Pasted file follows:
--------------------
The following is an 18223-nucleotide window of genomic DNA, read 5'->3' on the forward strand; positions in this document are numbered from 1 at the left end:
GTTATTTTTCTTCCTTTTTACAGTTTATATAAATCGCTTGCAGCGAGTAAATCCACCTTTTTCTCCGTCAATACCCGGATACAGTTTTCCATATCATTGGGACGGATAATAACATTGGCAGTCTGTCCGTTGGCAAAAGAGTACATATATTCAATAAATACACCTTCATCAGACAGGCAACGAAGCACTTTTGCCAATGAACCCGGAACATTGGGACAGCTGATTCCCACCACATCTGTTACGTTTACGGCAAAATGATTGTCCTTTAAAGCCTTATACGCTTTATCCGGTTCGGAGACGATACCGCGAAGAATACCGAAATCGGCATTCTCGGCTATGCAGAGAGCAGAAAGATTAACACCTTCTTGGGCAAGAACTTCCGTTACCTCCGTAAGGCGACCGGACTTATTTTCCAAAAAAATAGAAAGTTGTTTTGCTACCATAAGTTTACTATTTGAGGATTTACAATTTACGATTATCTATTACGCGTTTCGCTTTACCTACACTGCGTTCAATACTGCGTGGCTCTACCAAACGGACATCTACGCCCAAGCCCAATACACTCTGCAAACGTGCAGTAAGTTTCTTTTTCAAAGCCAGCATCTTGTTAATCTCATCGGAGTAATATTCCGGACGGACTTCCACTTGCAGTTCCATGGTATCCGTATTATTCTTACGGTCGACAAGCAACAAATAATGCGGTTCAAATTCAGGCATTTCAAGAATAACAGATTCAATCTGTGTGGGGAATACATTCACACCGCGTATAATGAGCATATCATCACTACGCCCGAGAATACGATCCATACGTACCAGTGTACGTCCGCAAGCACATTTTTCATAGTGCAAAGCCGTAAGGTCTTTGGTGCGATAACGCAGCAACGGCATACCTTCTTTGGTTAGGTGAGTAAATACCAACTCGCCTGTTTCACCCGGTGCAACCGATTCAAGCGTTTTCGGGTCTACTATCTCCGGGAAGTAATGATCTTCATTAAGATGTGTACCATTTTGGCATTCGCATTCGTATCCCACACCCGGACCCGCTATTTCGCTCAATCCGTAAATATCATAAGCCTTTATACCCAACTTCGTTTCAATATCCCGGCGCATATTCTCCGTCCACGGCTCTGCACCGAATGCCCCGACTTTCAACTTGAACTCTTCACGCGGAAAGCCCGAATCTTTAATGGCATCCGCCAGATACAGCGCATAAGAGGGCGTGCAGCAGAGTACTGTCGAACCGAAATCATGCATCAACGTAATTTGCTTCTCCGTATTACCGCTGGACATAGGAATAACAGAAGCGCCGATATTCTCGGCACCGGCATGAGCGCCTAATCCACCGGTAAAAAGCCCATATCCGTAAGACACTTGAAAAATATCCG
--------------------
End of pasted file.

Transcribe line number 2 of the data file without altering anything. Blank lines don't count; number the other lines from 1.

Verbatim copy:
GTTATTTTTCTTCCTTTTTACAGTTTATATAAATCGCTTGCAGCGAGTAAATCCACCTTTTTCTCCGTCAATACCCGGATACAGTTTTCCATATCATTGGGACGGATAATAACATTGGCAGTCTGTCCGTTGGCAAAAGAGTACATATATTCAATAAATACACCTTCATCAGACAGGCAACGAAGCACTTTTGCCAATGAACCCGGAACATTGGGACAGCTGATTCCCACCACATCTGTTACGTTTACGGCAAAATGATTGTCCTTTAAAGCCTTATACGCTTTATCCGGTTCGGAGACGATACCGCGAAGAATACCGAAATCGGCATTCTCGGCTATGCAGAGAGCAGAAAGATTAACACCTTCTTGGGCAAGAACTTCCGTTACCTCCGTAAGGCGACCGGACTTATTTTCCAAAAAAATAGAAAGTTGTTTTGCTACCATAAGTTTACTATTTGAGGATTTACAATTTACGATTATCTATTACGCGTTTCGCTTTACCTACACTGCGTTCAATACTGCGTGGCTCTACCAAACGGACATCTACGCCCAAGCCCAATACACTCTGCAAACGTGCAGTAAGTTTCTTTTTCAAAGCCAGCATCTTGTTAATCTCATCGGAGTAATATTCCGGACGGACTTCCACTTGCAGTTCCATGGTATCCGTATTATTCTTACGGTCGACAAGCAACAAATAATGCGGTTCAAATTCAGGCATTTCAAGAATAACAGATTCAATCTGTGTGGGGAATACATTCACACCGCGTATAATGAGCATATCATCACTACGCCCGAGAATACGATCCATACGTACCAGTGTACGTCCGCAAGCACATTTTTCATAGTGCAAAGCCGTAAGGTCTTTGGTGCGATAACGCAGCAACGGCATACCTTCTTTGGTTAGGTGAGTAAATACCAACTCGCCTGTTTCACCCGGTGCAACCGATTCAAGCGTTTTCGGGTCTACTATCTCCGGGAAGTAATGATCTTCATTAAGATGTGTACCATTTTGGCATTCGCATTCGTATCCCACACCCGGACCCGCTATTTCGCTCAATCCGTAAATATCATAAGCCTTTATACCCAACTTCGTTTCAATATCCCGGCGCATATTCTCCGTCCACGGCTCTGCACCGAATGCCCCGACTTTCAACTTGAACTCTTCACGCGGAAAGCCCGAATCTTTAATGGCATCCGCCAGATACAGCGCATAAGAGGGCGTGCAGCAGAGTACTGTCGAACCGAAATCATGCATCAACGTAATTTGCTTCTCCGTATTACCGCTGGACATAGGAATAACAGAAGCGCCGATATTCTCGGCACCGGCATGAGCGCCTAATCCACCGGTAAAAAGCCCATATCCGTAAGACACTTGAAAAATATCCG